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DENISE B. BUDZINSKI v. COMMONWEALTH PENNSYLVANIA (12/12/78)

COMMONWEALTH COURT OF PENNSYLVANIA


decided: December 12, 1978.

DENISE B. BUDZINSKI, PETITIONER
v.
COMMONWEALTH OF PENNSYLVANIA, DEPARTMENT OF PUBLIC WELFARE, RESPONDENT

Appel from the Order of the Department of Public Welfare in case of Appeal of Denise B. Budzinski, Case No. S-462508-C.

COUNSEL

Richard B. Mellman, for petitioner.

Linda Gunn, Assistant Attorney General, with her Edward P. Carey, Assistant Attorney General, for respondent.

Judges Rogers, Blatt and MacPhail, sitting as a panel of three. Opinion by Judge Rogers.

Author: Rogers

[ 39 Pa. Commw. Page 177]

Denise B. Budzinski asks us to reverse a decision of the Department of Public Welfare, upheld by a Hearing Examiner, that she was not eligible for transportation and child care allowances while taking a training course in mathematics. We affirm.

Ms. Budzinski receives public assistance of the Aid to Families with Dependent Children category from the Allegheny County Board of Assistance. In 1975, Ms. Budzinski and the Allegheny County Board of Assistance developed a plan to help her get job training. From February to November 1975, Ms. Budzinski attended the Sawyer School, an accredited business school where she received stenographic training. She received $970.25 from the County Board for transportation and child care. She completed the course and was certified as job-ready by the school. She then applied for two secretarial positions but got neither.

On September 6, 1977, Ms. Budzinski began a Comprehensive Employment Training Act of 1973 (CETA) training course in mathematics, a prerequisite for future training as a surgical technician or a paramedic. On either September 5th or 6th, Ms. Budzinski told the County Board of her intention to pursue the mathematics training course and requested transportation and clothing allowances. The County Board of Assistance refused Ms. Budzinski's request and explained that since she had already received secretarial training as part of the plan which had been developed for her, "further study in a totally different field cannot be considered as our plan to decrease your need for assistance and allowances cannot be authorized."

[ 39 Pa. Commw. Page 178]

Ms. Budzinski appealed from this determination and a hearing was held on October 18, 1977. The Hearing Examiner concluded that additional training for Ms. Budzinski in a new field was not part of the Department's plan for her and that she was therefore not entitled to the transportation and child care allowances under Department of Assistance regulation at Section 175.23(c)(3) of the Public Assistance Eligibility Manual which provides, in part:

(3) Recurring Grants for Expenses Relating to Training

A recurring allowance may be included in the regular grant for either of the following items for a recipient who is in training as specified below.

(i) Does Not Apply to WIN

The actual cost for public transportation . . . for:

(A) A client who is enrolled in or participating in a non-WIN training program or a work experience program that is part of the Department's training plan for the individual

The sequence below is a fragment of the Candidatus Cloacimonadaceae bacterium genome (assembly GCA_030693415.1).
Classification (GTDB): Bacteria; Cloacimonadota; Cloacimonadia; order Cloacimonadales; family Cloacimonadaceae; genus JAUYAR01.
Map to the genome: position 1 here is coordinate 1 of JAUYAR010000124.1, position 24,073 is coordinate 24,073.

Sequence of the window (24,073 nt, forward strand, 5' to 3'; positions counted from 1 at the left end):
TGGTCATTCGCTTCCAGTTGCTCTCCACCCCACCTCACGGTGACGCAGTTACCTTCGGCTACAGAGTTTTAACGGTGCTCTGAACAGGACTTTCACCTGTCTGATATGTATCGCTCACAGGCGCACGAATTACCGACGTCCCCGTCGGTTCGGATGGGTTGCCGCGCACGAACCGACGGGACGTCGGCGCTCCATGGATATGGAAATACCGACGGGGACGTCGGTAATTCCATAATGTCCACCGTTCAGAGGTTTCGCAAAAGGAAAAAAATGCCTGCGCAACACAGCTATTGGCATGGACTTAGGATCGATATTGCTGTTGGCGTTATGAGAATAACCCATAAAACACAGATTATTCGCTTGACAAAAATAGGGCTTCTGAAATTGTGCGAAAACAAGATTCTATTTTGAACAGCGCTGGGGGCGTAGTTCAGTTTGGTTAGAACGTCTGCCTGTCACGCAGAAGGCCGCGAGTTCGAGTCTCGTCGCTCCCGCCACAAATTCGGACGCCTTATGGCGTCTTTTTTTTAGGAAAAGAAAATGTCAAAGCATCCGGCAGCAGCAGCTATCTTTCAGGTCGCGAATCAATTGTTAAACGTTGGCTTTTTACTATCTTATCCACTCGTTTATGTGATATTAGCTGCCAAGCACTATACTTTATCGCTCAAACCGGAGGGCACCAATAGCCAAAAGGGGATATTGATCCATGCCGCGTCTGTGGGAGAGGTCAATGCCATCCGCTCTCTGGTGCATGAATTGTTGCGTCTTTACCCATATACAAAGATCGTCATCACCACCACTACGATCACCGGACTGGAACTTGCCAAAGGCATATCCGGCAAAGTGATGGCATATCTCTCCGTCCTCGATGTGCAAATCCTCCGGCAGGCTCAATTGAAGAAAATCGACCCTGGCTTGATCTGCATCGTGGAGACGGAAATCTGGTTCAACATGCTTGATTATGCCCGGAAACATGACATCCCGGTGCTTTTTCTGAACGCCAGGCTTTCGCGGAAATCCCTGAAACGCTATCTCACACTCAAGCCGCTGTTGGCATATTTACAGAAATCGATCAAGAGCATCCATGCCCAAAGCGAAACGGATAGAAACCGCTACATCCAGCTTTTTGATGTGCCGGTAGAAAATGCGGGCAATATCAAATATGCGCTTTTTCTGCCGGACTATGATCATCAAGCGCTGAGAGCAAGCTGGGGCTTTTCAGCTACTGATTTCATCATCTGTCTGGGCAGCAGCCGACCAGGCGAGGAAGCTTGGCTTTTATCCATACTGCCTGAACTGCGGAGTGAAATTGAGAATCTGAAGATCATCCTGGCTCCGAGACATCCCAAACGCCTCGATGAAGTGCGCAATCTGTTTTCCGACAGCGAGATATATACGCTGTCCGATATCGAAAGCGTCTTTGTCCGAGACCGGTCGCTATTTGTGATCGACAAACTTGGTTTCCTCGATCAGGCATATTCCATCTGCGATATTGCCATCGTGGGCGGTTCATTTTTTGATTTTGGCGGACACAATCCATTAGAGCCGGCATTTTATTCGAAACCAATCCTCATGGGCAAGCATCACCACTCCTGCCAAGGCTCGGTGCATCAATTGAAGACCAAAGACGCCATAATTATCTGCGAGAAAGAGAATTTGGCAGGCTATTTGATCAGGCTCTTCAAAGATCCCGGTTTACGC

(ii) Applies to WIN and NON-WIN

The actual reasonable cost of care for a client's child (ren) . . . provided the following three conditions are met:

(A) The expense is attributable to:

2. His participation in a non-WIN training program or work experience project that is part of the Department's training plan for the individual. . . .

[ 39 Pa. Commw. Page 179]

(B) The care cannot be provided by other household members and

(C) No other sound plan can be made for the care. (Emphasis added.)

Ms. Budzinski's contention is that because she was unable to obtain employment in the line of work for which the Department's plan sought to qualify her, we should hold that plan to be unreasonable and require the County Board to furnish transportation and child care allowances while she pursues a different plan of her choice. The Department of Public Welfare counters that Ms. Budzinski's attendance at a course prerequisite to qualifying as a surgical technician or paramedic was not a training plan which it had either approved or had an opportunity to review. Since, the Department continues, its regulations require approval of the plan before a training grant may be made, the Department's and the Hearing Examiner's decisions were correct.

The establishment by an administrative agency of rules, regulations and standards, the administration by an agency of programs in its charge and the execution of administrative duties and functions all involve wide discretion. In none of these areas may the courts disturb the exercise of this discretion in the absence of proof of fraud, bad faith, manifest and flagrant abuse of discretion or a purely arbitrary execution of duty. Representative cases announcing these principles in the public assistance field are Dandridge v. Williams, 397 U.S. 471 (1970) and Travis v. Department of Public Welfare, 2 Pa. Commonwealth Ct. 110, 277 A.2d 171 (1971), affirmed, 445 Pa. 622, 284 A.2d 727 (1971). It is too clear for serious argument to the contrary that this record contains nothing which would justify disturbing the decision below.

Order affirmed.

[ 39 Pa. Commw. Page 180]

Order

And Now, this 12th day of December, 1978, the order of the Hearing Examiner dated October 28, 1977 is affirmed.

Disposition

Affirmed.

19781212

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